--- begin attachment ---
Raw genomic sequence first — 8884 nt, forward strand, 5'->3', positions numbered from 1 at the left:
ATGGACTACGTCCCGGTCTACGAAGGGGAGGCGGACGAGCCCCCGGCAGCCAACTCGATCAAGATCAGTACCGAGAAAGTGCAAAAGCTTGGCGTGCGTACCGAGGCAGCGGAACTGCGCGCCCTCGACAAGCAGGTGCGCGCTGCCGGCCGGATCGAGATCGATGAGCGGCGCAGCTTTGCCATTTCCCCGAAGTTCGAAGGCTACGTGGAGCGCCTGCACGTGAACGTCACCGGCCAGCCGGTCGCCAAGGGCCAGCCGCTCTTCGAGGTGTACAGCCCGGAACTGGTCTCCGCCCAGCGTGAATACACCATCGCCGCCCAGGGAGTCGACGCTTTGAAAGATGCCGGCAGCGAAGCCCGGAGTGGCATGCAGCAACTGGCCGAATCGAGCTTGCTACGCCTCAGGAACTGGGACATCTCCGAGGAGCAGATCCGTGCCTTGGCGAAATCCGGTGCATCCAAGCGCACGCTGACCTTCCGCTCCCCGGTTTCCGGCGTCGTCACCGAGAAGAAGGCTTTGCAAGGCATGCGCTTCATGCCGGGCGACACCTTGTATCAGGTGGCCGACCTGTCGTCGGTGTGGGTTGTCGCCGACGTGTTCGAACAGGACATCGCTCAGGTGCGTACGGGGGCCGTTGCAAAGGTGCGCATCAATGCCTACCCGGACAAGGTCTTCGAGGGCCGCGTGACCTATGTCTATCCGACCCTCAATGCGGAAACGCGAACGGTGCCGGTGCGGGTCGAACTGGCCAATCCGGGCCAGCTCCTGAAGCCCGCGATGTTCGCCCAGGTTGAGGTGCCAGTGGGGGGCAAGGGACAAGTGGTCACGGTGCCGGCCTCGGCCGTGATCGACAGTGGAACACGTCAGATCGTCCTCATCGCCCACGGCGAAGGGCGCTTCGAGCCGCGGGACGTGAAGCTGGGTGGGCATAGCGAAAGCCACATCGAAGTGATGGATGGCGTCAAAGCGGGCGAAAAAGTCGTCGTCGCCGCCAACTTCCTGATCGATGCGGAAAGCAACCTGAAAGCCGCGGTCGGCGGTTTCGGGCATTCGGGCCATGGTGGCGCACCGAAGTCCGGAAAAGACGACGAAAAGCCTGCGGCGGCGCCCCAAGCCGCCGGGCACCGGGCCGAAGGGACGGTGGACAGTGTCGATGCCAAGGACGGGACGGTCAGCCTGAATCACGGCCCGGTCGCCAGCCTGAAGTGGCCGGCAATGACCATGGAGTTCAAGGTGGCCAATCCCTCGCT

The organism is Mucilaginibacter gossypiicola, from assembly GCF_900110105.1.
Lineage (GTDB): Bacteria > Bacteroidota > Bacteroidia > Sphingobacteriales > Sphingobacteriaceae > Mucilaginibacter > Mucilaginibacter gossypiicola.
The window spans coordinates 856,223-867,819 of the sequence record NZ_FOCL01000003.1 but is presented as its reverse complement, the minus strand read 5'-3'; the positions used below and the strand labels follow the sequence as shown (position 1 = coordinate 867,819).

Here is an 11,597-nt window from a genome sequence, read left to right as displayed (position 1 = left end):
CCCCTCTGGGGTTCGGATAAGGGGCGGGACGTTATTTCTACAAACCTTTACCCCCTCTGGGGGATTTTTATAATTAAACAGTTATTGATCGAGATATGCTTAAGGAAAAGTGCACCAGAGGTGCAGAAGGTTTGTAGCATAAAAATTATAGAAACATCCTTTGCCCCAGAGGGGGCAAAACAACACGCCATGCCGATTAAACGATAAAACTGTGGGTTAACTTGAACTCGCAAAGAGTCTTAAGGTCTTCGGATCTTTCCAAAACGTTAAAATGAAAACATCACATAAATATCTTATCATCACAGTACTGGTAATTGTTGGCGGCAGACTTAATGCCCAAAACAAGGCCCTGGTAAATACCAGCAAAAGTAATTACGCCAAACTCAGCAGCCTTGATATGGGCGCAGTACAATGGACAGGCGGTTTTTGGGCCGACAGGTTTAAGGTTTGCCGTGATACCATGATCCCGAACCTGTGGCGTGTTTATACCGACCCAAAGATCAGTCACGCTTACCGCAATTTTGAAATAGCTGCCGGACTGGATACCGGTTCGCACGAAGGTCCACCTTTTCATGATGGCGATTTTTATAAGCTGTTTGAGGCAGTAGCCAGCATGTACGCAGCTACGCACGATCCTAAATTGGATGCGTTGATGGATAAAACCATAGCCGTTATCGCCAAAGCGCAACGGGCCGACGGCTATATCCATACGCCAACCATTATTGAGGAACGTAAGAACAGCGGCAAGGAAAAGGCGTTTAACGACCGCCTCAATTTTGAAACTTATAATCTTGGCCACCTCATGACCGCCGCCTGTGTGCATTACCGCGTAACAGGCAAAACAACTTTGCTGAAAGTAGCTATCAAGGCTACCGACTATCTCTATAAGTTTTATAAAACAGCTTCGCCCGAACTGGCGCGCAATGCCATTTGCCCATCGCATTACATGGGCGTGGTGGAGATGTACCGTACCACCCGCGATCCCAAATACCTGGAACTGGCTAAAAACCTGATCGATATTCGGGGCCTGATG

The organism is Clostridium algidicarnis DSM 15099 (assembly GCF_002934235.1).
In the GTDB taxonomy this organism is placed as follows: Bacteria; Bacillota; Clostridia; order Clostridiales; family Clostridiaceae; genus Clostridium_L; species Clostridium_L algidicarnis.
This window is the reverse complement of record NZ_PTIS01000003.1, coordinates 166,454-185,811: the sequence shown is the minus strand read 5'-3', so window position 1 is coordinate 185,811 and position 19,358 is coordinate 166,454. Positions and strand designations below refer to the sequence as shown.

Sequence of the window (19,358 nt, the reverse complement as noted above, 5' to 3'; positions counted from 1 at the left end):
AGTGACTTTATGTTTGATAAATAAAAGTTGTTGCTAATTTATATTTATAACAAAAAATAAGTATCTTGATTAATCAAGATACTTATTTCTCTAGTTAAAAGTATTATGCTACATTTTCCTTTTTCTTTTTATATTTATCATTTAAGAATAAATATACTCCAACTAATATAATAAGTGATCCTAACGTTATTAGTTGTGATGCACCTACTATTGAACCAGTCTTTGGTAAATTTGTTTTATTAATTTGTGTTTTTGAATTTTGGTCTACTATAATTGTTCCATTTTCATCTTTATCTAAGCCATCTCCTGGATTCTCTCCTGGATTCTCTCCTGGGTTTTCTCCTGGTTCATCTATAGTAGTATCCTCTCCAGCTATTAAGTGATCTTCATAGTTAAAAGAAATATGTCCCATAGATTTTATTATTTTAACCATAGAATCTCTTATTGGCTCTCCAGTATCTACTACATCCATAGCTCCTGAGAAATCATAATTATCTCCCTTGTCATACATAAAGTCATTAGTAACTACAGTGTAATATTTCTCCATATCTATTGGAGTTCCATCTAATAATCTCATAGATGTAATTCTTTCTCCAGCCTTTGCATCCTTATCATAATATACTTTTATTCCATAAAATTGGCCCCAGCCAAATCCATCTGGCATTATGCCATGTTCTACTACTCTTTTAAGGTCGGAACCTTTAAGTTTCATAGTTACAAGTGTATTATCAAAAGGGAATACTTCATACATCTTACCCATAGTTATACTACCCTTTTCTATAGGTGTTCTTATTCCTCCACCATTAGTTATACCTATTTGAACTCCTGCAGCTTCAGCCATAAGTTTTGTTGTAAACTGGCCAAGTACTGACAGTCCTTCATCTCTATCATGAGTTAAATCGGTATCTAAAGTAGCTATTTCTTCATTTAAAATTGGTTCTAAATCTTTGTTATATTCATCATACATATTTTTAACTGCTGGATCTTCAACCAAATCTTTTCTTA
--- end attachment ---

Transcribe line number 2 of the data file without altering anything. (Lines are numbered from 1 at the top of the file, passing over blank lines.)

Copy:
ATGGACTACGTCCCGGTCTACGAAGGGGAGGCGGACGAGCCCCCGGCAGCCAACTCGATCAAGATCAGTACCGAGAAAGTGCAAAAGCTTGGCGTGCGTACCGAGGCAGCGGAACTGCGCGCCCTCGACAAGCAGGTGCGCGCTGCCGGCCGGATCGAGATCGATGAGCGGCGCAGCTTTGCCATTTCCCCGAAGTTCGAAGGCTACGTGGAGCGCCTGCACGTGAACGTCACCGGCCAGCCGGTCGCCAAGGGCCAGCCGCTCTTCGAGGTGTACAGCCCGGAACTGGTCTCCGCCCAGCGTGAATACACCATCGCCGCCCAGGGAGTCGACGCTTTGAAAGATGCCGGCAGCGAAGCCCGGAGTGGCATGCAGCAACTGGCCGAATCGAGCTTGCTACGCCTCAGGAACTGGGACATCTCCGAGGAGCAGATCCGTGCCTTGGCGAAATCCGGTGCATCCAAGCGCACGCTGACCTTCCGCTCCCCGGTTTCCGGCGTCGTCACCGAGAAGAAGGCTTTGCAAGGCATGCGCTTCATGCCGGGCGACACCTTGTATCAGGTGGCCGACCTGTCGTCGGTGTGGGTTGTCGCCGACGTGTTCGAACAGGACATCGCTCAGGTGCGTACGGGGGCCGTTGCAAAGGTGCGCATCAATGCCTACCCGGACAAGGTCTTCGAGGGCCGCGTGACCTATGTCTATCCGACCCTCAATGCGGAAACGCGAACGGTGCCGGTGCGGGTCGAACTGGCCAATCCGGGCCAGCTCCTGAAGCCCGCGATGTTCGCCCAGGTTGAGGTGCCAGTGGGGGGCAAGGGACAAGTGGTCACGGTGCCGGCCTCGGCCGTGATCGACAGTGGAACACGTCAGATCGTCCTCATCGCCCACGGCGAAGGGCGCTTCGAGCCGCGGGACGTGAAGCTGGGTGGGCATAGCGAAAGCCACATCGAAGTGATGGATGGCGTCAAAGCGGGCGAAAAAGTCGTCGTCGCCGCCAACTTCCTGATCGATGCGGAAAGCAACCTGAAAGCCGCGGTCGGCGGTTTCGGGCATTCGGGCCATGGTGGCGCACCGAAGTCCGGAAAAGACGACGAAAAGCCTGCGGCGGCGCCCCAAGCCGCCGGGCACCGGGCCGAAGGGACGGTGGACAGTGTCGATGCCAAGGACGGGACGGTCAGCCTGAATCACGGCCCGGTCGCCAGCCTGAAGTGGCCGGCAATGACCATGGAGTTCAAGGTGGCCAATCCCTCGCT